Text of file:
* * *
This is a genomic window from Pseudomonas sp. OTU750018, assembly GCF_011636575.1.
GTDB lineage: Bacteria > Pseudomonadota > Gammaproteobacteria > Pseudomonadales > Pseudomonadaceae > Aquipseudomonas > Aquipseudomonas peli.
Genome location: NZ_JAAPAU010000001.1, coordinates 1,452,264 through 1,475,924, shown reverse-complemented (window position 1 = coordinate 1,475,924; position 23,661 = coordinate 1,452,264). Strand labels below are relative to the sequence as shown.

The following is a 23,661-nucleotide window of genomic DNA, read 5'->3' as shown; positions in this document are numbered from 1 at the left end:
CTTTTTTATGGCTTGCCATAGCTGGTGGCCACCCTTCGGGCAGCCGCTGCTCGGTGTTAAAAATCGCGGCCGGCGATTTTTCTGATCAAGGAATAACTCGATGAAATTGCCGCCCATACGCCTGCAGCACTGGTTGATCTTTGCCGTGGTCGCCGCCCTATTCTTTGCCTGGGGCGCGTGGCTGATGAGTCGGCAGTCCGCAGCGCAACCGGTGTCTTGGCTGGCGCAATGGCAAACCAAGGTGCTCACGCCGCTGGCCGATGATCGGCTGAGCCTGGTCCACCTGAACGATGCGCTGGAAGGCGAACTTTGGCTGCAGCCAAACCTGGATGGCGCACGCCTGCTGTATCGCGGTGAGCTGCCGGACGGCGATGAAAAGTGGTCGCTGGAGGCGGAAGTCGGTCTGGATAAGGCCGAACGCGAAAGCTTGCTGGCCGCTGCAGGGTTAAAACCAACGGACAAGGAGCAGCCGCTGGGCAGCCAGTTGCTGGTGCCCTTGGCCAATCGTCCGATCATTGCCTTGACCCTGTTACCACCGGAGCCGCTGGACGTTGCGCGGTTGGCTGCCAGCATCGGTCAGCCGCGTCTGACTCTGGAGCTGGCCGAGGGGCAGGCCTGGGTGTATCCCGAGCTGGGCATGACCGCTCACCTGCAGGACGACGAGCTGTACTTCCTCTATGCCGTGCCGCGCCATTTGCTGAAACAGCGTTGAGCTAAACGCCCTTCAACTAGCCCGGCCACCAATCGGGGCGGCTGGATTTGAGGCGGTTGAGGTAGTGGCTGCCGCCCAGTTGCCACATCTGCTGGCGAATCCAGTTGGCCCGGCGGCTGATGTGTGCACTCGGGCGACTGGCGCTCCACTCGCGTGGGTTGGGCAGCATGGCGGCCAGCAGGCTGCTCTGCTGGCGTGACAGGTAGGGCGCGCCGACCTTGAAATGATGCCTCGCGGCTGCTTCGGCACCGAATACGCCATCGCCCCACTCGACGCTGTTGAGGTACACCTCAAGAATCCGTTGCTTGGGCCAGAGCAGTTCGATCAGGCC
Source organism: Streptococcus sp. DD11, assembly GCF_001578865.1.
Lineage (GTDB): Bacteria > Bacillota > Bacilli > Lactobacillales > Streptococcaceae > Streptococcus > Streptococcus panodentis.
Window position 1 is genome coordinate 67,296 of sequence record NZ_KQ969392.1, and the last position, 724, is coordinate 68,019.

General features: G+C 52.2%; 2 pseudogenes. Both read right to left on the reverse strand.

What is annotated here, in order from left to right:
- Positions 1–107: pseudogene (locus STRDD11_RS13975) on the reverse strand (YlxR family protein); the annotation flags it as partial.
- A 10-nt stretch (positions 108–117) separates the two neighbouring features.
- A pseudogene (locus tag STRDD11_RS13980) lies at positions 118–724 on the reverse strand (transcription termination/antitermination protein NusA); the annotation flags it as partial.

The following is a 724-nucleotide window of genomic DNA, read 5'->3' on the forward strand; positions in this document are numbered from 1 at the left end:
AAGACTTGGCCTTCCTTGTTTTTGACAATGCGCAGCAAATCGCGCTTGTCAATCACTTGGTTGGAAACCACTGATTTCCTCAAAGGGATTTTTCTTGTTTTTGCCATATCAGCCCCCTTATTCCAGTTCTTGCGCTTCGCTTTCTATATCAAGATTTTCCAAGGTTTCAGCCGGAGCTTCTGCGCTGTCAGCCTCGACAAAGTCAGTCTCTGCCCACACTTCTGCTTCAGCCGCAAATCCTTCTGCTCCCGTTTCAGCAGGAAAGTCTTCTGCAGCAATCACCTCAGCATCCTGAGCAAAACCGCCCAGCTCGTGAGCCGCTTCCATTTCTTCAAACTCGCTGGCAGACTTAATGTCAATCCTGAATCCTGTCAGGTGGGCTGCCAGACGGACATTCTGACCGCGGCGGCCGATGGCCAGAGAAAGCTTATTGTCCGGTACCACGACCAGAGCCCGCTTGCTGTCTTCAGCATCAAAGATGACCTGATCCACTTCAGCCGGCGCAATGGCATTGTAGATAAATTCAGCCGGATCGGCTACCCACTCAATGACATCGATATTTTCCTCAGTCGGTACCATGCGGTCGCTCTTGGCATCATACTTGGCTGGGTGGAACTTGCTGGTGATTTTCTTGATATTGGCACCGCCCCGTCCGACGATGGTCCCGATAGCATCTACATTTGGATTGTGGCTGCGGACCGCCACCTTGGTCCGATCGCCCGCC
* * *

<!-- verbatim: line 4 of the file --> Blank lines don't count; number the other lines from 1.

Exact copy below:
The following is a 23,661-nucleotide window of genomic DNA, read 5'->3' as shown; positions in this document are numbered from 1 at the left end: